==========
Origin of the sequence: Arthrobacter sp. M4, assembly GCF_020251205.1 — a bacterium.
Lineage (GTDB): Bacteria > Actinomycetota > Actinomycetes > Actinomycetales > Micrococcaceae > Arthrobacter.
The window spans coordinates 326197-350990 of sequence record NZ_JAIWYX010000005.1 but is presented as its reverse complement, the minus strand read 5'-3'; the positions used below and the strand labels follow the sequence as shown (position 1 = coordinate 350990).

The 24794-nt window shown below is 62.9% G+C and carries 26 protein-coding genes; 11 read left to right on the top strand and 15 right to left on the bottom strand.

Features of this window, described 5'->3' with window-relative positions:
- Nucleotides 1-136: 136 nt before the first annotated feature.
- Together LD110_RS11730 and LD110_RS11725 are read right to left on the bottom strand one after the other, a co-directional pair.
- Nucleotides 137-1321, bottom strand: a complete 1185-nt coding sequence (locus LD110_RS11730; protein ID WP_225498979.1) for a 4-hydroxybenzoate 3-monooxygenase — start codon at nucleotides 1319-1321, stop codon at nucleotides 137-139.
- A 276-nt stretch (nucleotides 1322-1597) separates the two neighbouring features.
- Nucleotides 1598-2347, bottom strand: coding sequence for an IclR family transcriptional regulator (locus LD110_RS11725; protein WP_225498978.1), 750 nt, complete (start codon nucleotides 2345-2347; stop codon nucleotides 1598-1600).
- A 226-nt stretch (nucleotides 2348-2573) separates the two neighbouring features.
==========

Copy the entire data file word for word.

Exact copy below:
Origin of the sequence: Arthrobacter sp. M4, assembly GCF_020251205.1 — a bacterium.
Lineage (GTDB): Bacteria > Actinomycetota > Actinomycetes > Actinomycetales > Micrococcaceae > Arthrobacter.
The window spans coordinates 326197-350990 of sequence record NZ_JAIWYX010000005.1 but is presented as its reverse complement, the minus strand read 5'-3'; the positions used below and the strand labels follow the sequence as shown (position 1 = coordinate 350990).

The 24794-nt window shown below is 62.9% G+C and carries 26 protein-coding genes; 11 read left to right on the top strand and 15 right to left on the bottom strand.

Features of this window, described 5'->3' with window-relative positions:
- Nucleotides 1-136: 136 nt before the first annotated feature.
- Together LD110_RS11730 and LD110_RS11725 are read right to left on the bottom strand one after the other, a co-directional pair.
- Nucleotides 137-1321, bottom strand: a complete 1185-nt coding sequence (locus LD110_RS11730; protein ID WP_225498979.1) for a 4-hydroxybenzoate 3-monooxygenase — start codon at nucleotides 1319-1321, stop codon at nucleotides 137-139.
- A 276-nt stretch (nucleotides 1322-1597) separates the two neighbouring features.
- Nucleotides 1598-2347, bottom strand: coding sequence for an IclR family transcriptional regulator (locus LD110_RS11725; protein WP_225498978.1), 750 nt, complete (start codon nucleotides 2345-2347; stop codon nucleotides 1598-1600).
- A 226-nt stretch (nucleotides 2348-2573) separates the two neighbouring features.